Telehealth Expansion, Telehealth growth

Telehealth Expansion Reportedly Decreased Mental Health Disparities: JAMA Study 2022


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Access to quality mental health care for low-income populations is an ongoing concern. While telehealth expansion efforts during COVID have significantly improved access in many groups; research associated with access to care for low-income mental health populations has been limited.

A November 2022  study published in JAMA Network Open has shown how telehealth expansion in Federally Qualified Health Centers (FQHCs). Study authors Cole and colleagues examined whether telehealth offered at FQHCs relates to visit rates for Medicaid patients with a mental health diagnosis. Primarily using 2019-2021 Electronic Data Warehouse data, the researchers examined 11,267 records of patients between the ages of 18 and 64 years old. 

The study used the following criteria:

  • Patients had to attend at least one mental health appointment within the past 18 months, including at least one visit before the telehealth expansion.
  • Patients were Medicaid beneficiaries with a baseline mental health diagnosis.

Telehealth Growth and Access Data as Measured by Visit Rate

In the Massachusetts FQHCs studied, telemental health care increased from 6% in 2019 to 100% in 2020, when all Massachusetts FQHCs offered mental health services via telehealth. High telehealth availability was related to a larger relative increase in visit rate, despite the decline in visit rates for patients with mental health diagnoses enrolled in Medicaid and served by FQHCs during the COVID-19 pandemic. Telehealth availability was then considered linked to improved care engagement among Medicaid recipients with mental health issues at these FQHCs.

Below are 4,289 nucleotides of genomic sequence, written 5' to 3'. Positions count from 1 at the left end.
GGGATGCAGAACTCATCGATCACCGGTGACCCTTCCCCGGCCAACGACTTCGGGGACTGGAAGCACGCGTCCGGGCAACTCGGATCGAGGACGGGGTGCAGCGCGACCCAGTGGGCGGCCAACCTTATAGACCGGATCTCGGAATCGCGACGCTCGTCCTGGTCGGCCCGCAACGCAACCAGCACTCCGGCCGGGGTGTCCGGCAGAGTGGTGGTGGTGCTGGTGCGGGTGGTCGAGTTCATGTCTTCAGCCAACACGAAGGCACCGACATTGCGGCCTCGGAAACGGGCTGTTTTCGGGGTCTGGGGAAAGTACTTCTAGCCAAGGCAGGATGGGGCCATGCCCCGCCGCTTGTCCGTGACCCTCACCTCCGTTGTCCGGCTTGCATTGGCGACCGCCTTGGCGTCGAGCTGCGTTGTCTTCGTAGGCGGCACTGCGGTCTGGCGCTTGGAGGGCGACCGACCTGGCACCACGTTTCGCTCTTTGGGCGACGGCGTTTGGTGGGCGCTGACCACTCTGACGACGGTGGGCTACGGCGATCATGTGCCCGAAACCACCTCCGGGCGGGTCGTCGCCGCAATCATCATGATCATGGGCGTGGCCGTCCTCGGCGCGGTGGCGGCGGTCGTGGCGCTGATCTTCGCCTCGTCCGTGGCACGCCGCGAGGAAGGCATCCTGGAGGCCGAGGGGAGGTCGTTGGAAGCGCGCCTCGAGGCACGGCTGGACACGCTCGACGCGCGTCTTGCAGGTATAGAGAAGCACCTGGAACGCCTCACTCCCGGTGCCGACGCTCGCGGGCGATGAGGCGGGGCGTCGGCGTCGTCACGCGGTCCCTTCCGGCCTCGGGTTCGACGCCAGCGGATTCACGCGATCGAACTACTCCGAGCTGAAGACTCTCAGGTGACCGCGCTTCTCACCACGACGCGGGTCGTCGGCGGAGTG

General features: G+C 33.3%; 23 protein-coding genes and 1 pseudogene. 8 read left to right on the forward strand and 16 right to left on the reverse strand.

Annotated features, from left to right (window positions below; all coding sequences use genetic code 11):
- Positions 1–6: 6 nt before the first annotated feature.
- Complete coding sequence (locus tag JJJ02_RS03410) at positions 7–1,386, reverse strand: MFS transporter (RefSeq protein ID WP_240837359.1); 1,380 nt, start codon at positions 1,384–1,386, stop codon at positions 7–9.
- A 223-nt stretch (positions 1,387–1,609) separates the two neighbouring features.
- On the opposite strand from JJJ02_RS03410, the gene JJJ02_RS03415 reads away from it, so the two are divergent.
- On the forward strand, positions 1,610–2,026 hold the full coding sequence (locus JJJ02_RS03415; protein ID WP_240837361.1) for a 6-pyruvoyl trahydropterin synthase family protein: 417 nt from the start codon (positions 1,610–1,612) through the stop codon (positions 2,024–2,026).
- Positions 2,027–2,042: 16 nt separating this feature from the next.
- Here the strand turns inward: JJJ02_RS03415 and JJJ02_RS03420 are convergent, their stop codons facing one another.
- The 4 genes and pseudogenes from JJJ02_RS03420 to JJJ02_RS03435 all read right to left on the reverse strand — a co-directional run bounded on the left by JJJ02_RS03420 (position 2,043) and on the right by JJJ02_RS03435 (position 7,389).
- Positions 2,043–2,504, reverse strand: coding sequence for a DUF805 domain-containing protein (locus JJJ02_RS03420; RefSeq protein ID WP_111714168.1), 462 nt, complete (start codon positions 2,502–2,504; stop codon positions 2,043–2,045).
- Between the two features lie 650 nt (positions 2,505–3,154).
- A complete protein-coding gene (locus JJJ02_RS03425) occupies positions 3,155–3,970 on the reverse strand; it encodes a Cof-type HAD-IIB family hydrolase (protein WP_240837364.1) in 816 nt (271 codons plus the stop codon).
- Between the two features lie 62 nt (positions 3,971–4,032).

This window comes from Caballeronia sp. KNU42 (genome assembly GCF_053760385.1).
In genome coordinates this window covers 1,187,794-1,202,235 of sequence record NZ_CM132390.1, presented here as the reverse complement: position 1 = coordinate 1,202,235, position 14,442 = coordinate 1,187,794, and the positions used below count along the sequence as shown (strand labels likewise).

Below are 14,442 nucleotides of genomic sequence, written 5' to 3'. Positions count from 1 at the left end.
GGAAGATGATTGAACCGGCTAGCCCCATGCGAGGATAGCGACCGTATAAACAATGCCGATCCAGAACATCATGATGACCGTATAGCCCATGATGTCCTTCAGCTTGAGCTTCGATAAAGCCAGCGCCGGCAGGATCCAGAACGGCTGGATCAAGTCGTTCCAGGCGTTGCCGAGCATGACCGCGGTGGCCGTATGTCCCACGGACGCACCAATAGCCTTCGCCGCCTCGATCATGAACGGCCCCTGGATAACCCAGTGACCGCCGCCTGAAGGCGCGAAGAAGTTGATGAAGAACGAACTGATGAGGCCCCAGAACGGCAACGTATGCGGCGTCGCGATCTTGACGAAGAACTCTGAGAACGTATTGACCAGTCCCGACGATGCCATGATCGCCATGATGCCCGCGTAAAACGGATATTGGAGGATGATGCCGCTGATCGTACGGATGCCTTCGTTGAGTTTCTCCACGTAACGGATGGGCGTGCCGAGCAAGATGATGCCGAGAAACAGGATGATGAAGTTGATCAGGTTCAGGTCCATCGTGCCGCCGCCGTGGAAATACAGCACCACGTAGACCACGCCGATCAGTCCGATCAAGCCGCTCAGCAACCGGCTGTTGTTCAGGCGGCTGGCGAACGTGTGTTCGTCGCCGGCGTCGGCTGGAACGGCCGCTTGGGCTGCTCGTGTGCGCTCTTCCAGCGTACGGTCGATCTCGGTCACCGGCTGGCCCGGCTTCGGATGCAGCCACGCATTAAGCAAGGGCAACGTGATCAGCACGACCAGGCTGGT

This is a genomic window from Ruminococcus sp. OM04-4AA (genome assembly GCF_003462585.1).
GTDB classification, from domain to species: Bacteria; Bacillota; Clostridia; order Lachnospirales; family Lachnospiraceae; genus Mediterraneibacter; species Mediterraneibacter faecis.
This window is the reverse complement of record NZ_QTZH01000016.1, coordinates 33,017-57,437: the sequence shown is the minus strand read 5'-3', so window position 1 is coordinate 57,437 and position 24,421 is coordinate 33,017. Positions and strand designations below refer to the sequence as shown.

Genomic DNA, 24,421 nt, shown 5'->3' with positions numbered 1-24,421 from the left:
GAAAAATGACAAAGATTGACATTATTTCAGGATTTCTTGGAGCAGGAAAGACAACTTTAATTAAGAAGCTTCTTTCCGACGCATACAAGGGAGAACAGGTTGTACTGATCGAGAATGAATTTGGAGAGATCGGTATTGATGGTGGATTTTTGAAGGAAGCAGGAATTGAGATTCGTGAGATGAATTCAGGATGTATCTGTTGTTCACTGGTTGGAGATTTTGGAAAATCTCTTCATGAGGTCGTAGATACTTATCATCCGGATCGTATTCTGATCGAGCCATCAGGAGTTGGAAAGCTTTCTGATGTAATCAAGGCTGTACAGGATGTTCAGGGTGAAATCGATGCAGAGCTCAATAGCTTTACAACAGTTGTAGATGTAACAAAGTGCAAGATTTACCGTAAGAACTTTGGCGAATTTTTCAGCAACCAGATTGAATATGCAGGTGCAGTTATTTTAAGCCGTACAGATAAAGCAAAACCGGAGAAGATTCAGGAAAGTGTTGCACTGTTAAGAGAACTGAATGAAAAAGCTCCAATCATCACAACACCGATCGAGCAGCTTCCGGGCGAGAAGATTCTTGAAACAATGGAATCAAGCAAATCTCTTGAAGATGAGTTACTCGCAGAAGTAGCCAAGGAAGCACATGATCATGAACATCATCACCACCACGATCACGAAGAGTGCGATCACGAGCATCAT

Conclusions: Telehealth Expansion & Heath Disparities

This JAMA Network Open study identified differences in the adoption of telehealth to provide remote mental health care to Medicaid beneficiaries. During COVID-19, the study revealed lower visit rates across all FQHCs. 

  • After widespread telehealth adoption, there was a greater relative increase (7.67 percentage points) in the visit rates of patients diagnosed with mental health concerns. 
  • This increase in visits was associated with an increased likelihood of patients participating in a 30-day follow-up visit following a mental health-related emergency department visit when telehealth availability was high. 
  • Data from patients with different diagnoses yielded similar results.

Other research in support of these findings (e.g., Harju & Neufeld, 2021; Uscher-Pines et al., 2019) has suggested that care delivery models that promote telehealth growth in mental health may be related to better engagement with Medicaid patients.

This study’s described limitations include the following:

  • Limited data using only one year of post-COVID telehealth expansion data
  • Limited generalizability beyond Massachusetts
  • Potential errors in data reporting.
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